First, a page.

Ancestors remembrances are in full swing here at Patheos, and here at Voodoo Universe we continue to dig deeper. The following is part of a continuing Ancestor Remembrance Project, which partners Pagan bloggers with Non- Pagan ones. I have been paired with Michael Hardin and this week we are discussing ancestor memory and remembrance.
The tradition of New Orleans Voodoo celebrates its dead every day of the year. They artfully parade them down the streets in Second Line Jazz extravaganzas that are a feast for the eyes and ears. They house their dearly departed in above ground cities of the Dead, some of which are elaborate pyramids, others which have homemade headstones and bones poking out. Their most famous dead like Marie Laveau get cemetery tours and television shows and the public thinks it’s wild and wonderful and weird. In reality it is all those things, but not for the reasons you might think. It’s not because it’s lewd or lascivious but because it is sacred.
The stories I like to tell about our famous foremothers like Marie Laveau are about Community. New Orleans Voodoo and it’s sister African Traditional Religions are not solitary practices. To conduct oneself in that way misses the true point of spiritual work. Personal reflection and exploration are important, but helping others is always paramount. While it is reported that Marie Laveau walked on water, specifically that of Lake Ponchartrain, for me her most important feat was the fact that she was the first to hold open public Pagan rituals in the United States. People of all races and social classes sang, danced, worshiped and ate side by side in service to the spirits.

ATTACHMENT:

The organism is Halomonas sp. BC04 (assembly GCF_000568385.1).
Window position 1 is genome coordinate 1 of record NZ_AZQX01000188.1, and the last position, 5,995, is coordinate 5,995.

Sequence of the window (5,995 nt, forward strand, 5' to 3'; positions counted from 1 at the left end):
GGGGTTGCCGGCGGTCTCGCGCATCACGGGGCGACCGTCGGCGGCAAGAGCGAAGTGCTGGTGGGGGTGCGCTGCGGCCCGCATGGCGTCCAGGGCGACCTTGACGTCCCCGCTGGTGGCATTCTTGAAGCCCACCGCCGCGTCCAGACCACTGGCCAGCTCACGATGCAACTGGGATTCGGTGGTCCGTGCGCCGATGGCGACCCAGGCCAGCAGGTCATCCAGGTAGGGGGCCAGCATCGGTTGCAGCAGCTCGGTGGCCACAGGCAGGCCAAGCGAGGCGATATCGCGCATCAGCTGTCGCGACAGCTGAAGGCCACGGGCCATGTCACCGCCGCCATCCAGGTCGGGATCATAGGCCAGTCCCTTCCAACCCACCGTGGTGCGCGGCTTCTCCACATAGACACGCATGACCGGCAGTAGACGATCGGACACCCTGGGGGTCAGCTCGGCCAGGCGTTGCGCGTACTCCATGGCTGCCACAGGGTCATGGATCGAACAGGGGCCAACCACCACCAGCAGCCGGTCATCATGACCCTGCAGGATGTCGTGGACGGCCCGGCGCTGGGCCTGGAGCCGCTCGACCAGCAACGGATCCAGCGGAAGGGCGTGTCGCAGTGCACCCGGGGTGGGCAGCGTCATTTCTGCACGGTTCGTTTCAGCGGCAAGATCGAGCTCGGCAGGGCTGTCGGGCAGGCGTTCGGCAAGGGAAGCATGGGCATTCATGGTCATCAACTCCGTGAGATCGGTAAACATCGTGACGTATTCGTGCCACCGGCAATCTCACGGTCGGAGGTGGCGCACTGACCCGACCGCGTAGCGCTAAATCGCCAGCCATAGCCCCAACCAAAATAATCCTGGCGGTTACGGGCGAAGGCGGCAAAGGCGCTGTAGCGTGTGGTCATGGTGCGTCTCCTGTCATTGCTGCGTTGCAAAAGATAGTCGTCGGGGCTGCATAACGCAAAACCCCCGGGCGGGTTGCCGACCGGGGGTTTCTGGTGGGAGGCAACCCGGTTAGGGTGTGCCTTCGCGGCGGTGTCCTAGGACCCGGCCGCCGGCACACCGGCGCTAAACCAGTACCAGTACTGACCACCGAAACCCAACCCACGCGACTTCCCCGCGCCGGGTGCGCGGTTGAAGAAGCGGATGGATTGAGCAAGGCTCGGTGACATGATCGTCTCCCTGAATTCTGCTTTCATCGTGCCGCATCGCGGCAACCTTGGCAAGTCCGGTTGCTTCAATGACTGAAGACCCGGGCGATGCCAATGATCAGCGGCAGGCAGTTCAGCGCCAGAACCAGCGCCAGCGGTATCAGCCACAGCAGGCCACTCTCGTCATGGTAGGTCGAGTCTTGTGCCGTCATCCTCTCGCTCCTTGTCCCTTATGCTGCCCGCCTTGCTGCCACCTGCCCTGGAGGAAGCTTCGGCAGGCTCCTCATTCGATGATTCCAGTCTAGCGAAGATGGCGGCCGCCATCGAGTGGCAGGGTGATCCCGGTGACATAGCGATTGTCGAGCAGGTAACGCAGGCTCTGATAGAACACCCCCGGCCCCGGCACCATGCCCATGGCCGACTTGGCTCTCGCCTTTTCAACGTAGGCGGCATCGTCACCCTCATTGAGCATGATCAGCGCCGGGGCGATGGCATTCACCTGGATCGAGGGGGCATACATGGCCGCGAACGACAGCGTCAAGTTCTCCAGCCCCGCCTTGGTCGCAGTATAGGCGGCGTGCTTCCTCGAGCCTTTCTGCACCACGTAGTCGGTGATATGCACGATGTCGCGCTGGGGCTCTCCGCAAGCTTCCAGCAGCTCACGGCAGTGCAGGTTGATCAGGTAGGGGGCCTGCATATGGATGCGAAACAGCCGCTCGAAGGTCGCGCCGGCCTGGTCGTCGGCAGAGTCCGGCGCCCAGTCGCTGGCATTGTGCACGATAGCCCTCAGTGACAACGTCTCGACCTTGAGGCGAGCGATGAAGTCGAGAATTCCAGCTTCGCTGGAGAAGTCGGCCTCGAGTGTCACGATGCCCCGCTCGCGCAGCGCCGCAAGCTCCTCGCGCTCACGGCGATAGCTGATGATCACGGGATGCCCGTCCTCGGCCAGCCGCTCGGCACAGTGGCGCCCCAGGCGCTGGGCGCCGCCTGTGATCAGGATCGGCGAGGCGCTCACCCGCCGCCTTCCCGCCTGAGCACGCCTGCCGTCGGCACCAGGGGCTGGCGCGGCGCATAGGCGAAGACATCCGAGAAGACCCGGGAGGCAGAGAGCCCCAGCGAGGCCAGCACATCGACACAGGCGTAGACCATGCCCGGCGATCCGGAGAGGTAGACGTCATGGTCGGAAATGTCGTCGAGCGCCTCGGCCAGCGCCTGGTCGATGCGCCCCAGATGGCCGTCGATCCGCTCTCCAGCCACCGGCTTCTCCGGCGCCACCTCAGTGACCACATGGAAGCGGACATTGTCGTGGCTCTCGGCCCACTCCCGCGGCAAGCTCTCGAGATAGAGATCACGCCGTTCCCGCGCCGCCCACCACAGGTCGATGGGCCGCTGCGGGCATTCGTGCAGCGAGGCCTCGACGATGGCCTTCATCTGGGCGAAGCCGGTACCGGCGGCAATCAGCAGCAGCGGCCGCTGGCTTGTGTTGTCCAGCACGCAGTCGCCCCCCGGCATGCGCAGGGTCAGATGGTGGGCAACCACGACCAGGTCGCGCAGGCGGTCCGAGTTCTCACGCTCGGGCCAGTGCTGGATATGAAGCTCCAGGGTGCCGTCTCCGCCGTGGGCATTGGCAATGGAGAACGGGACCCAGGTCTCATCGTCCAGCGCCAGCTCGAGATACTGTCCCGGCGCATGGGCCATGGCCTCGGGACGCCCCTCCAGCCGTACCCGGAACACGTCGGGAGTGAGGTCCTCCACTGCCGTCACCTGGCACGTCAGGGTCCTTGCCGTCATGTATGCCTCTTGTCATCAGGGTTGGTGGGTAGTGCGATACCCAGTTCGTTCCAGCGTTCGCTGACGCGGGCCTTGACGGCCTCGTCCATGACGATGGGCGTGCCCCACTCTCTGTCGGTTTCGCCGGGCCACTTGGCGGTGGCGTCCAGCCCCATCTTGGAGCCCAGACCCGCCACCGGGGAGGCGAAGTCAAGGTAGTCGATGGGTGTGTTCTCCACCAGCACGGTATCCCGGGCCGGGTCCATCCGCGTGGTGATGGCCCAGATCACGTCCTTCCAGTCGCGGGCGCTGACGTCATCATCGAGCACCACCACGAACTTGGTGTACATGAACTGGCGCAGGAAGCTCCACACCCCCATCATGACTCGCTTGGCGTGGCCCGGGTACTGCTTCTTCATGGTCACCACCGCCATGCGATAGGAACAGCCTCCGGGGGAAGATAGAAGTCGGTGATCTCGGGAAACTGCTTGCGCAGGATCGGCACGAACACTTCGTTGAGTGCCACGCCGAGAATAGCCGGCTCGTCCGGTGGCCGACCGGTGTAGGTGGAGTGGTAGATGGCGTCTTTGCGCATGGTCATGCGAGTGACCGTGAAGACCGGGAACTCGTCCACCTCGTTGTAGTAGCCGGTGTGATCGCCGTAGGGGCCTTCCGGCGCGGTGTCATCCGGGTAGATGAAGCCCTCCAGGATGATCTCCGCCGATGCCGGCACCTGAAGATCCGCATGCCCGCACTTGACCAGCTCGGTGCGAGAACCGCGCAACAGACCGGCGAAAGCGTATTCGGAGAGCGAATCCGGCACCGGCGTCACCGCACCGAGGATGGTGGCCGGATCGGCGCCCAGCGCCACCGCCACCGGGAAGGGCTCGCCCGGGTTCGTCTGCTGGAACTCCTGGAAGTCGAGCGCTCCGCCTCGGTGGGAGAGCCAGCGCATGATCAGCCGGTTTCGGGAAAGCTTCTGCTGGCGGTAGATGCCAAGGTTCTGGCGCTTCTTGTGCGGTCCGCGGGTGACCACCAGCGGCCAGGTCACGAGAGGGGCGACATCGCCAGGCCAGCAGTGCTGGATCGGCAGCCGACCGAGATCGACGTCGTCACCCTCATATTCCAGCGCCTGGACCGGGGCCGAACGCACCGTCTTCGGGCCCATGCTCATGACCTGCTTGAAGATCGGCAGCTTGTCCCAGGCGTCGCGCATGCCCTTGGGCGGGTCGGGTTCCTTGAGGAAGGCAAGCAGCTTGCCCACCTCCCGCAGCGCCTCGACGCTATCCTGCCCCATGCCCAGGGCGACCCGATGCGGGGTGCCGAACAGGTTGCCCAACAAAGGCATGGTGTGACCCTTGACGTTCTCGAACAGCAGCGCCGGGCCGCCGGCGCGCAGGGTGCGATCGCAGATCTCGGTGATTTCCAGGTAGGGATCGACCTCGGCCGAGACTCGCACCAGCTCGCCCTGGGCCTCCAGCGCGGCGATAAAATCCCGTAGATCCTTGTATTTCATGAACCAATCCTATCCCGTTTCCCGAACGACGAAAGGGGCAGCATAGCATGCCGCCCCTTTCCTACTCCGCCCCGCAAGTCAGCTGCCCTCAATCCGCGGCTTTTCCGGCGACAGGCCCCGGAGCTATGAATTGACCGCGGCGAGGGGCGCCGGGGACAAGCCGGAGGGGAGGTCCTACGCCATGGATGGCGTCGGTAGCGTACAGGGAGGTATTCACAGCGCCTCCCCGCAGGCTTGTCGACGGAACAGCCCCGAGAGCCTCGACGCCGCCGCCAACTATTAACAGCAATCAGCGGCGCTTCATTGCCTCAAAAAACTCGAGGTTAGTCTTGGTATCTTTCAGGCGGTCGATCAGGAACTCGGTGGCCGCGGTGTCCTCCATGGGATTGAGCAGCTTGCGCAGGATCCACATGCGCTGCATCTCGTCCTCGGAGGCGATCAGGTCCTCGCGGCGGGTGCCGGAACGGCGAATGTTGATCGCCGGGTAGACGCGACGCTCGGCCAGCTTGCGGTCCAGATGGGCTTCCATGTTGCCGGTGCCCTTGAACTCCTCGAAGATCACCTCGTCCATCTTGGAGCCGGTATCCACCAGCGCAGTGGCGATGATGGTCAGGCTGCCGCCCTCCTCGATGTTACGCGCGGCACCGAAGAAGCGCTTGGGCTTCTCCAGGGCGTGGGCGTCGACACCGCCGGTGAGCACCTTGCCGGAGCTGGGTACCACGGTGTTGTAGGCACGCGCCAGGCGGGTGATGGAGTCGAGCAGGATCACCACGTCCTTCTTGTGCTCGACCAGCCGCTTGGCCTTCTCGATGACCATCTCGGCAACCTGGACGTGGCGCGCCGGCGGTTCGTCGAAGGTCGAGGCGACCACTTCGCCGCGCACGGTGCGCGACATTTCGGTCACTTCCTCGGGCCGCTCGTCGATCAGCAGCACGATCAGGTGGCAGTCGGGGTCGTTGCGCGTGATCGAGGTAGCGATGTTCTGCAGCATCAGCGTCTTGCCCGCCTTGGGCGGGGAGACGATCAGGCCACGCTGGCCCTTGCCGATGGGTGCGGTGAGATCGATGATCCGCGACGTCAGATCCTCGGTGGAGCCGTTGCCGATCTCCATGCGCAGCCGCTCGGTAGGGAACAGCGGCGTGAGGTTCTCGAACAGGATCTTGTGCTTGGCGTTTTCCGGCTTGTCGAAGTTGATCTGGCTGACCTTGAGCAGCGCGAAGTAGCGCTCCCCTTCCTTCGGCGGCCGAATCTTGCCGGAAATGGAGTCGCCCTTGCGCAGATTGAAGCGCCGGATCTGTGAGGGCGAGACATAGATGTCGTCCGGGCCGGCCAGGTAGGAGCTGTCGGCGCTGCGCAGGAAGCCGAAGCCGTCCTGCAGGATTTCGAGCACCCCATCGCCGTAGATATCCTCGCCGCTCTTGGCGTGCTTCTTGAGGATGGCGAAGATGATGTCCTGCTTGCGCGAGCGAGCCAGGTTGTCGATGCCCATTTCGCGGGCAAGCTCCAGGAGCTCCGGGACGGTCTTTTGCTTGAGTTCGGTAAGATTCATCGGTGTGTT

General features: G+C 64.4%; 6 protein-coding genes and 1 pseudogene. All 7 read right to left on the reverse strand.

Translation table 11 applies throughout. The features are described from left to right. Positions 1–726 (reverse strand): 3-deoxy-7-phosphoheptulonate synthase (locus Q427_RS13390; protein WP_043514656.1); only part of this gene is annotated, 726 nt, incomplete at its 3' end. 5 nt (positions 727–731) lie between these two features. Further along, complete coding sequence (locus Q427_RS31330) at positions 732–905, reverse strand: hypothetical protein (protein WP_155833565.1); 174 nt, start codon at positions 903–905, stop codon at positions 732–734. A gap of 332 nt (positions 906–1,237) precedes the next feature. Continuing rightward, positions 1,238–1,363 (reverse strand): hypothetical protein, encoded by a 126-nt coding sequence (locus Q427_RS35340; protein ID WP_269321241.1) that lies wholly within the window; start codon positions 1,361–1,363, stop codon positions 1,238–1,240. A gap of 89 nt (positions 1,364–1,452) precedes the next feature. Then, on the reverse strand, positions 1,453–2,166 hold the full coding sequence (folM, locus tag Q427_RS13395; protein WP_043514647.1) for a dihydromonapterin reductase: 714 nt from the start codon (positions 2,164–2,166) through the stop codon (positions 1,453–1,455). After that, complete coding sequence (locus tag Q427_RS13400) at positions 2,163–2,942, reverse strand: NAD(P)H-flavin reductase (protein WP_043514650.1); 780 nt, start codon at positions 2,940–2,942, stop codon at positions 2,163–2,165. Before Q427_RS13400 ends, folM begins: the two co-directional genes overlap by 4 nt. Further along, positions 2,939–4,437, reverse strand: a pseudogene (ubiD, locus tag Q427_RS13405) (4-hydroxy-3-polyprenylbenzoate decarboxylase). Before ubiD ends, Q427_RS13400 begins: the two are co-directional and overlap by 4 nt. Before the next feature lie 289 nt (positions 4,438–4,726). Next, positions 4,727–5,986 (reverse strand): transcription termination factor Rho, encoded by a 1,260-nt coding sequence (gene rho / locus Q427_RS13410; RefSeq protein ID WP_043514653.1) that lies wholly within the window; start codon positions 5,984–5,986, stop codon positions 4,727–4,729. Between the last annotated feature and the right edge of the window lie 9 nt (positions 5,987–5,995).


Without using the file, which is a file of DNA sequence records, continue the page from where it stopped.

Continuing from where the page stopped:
For good or ill most of the New Orleans Voodoo and Haitian Vodou traditions were handed along as oral legacies. Drawing on the legacy of African Griots, or storytellers, the myths and lessons of a religion were told over and over from parent to child. In my own spiritual house these stories are told over the food. In a way it is a form of invocation and prayer. I don’t mean we expect Grandma to manifest on the stove like a bizarre ancestral Mrs. Buttaworth. The point is instead to take advantage of the time and dedication it takes to prepare a recipe from scratch as a sacred learning opportunity. Marie Laveau herself was said to feed both prisoners and the poor as part of her spiritual work. During our ancestral feasts, many of which are open to the public, we tell stories, share recipes, and gather together as a community to remember and celebrate. As I write this one particular recipe comes to mind.
The first recipe I would like to share with you today is to honor the indigenous people of the Americas with a traditional staple corn. Here in the U.S. some are celebrating what everyone else feels is a pointless holiday called Columbus Day, where in reality you should be able to go and take stuff from other people’s houses, but that is a blog for another day. Many people have called for a renewed focus on the indigenous people of this land and this traditional New Orleans heritage recipe is designed to do just that. If you feel so moved please prepare it and share it, remember who you are and who helped you to get here.
This post is part of the Patheos Pagan Ancestor Remembrance Project.